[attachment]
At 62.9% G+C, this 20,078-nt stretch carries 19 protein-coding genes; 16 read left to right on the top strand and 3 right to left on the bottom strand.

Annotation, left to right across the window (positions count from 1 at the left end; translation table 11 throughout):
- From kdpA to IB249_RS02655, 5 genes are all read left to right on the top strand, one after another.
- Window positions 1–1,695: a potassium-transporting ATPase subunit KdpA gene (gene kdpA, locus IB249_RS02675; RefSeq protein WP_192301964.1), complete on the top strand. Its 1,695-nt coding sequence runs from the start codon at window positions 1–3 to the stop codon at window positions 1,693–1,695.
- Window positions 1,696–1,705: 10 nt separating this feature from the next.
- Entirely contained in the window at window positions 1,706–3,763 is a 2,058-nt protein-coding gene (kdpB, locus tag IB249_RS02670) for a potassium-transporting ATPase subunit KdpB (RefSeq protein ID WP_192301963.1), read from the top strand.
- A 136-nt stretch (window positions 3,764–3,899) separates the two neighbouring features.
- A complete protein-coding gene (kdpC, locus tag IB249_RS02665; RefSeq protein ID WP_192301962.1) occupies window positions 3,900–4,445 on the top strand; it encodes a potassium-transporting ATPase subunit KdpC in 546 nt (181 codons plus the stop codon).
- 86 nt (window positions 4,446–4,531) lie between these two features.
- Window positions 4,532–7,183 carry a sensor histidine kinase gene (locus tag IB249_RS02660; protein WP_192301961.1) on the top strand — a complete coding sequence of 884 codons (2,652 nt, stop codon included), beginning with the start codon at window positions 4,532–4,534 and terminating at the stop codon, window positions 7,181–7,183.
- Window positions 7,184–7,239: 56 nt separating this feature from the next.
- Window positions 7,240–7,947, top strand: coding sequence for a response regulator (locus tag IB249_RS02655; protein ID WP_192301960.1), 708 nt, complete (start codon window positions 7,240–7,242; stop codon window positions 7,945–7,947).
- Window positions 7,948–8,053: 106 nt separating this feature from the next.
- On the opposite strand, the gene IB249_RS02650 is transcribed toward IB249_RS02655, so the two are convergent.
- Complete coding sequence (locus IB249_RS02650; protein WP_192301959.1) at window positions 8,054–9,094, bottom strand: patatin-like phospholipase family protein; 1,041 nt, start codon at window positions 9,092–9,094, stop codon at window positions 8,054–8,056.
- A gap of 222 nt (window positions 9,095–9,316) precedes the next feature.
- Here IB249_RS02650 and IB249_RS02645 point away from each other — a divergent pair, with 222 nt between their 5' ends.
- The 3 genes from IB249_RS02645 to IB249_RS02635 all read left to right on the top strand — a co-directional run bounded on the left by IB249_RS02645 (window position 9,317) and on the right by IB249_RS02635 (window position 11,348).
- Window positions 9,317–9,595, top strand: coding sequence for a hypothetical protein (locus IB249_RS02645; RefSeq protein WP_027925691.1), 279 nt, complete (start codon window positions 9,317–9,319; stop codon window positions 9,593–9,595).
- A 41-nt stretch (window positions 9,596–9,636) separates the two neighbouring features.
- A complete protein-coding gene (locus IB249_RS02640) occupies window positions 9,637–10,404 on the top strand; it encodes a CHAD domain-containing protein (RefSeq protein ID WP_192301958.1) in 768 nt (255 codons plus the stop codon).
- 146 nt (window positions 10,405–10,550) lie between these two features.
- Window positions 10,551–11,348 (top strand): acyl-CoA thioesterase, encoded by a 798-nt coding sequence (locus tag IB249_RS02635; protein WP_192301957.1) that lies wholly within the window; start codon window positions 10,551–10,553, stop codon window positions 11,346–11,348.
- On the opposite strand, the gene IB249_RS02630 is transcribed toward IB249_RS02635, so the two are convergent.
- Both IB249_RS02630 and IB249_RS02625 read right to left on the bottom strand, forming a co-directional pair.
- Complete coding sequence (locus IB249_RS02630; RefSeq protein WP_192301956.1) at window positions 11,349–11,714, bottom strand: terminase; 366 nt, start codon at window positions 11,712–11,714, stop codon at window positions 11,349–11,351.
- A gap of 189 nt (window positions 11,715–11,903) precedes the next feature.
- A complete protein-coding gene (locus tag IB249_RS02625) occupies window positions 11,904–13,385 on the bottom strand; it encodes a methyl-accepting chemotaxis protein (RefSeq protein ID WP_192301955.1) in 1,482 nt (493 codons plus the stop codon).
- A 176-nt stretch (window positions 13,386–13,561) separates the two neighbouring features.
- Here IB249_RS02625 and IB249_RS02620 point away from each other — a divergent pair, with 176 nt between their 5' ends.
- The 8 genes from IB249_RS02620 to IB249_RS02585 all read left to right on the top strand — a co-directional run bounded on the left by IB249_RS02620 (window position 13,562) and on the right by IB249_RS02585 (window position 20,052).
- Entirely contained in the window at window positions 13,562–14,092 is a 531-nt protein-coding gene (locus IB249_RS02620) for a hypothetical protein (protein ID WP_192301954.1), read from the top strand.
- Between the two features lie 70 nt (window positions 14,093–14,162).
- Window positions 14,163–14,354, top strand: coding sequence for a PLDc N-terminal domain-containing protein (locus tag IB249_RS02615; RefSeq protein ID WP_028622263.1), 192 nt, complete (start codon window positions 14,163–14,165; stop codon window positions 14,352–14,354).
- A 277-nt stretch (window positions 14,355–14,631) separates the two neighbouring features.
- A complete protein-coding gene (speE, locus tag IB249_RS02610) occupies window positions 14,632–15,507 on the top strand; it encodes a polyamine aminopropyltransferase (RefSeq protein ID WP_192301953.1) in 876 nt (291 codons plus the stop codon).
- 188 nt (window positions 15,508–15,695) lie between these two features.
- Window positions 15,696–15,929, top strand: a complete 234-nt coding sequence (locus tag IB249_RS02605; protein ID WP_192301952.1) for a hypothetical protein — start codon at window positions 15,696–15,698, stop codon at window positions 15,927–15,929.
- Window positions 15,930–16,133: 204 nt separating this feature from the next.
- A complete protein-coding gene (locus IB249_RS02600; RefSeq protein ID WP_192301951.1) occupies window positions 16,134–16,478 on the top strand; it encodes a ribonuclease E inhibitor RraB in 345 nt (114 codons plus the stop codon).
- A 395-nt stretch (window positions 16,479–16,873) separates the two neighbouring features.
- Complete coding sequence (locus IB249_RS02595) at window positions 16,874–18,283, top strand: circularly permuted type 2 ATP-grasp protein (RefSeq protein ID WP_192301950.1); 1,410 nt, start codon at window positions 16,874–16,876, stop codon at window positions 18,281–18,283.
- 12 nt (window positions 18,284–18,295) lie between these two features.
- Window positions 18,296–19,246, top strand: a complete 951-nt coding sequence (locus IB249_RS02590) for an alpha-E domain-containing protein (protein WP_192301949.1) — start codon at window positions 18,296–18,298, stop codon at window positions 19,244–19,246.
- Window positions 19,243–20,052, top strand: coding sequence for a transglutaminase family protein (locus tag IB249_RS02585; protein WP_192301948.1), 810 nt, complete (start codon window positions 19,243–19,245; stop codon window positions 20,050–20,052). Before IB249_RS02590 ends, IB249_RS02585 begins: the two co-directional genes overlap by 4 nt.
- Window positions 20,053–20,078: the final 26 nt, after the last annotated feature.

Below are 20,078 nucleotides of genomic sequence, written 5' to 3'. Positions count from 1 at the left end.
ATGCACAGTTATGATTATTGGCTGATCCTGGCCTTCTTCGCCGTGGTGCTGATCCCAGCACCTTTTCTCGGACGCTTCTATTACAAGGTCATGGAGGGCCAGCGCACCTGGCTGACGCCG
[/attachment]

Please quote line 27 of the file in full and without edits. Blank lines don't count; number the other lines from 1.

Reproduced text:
- A gap of 189 nt (window positions 11,715–11,903) precedes the next feature.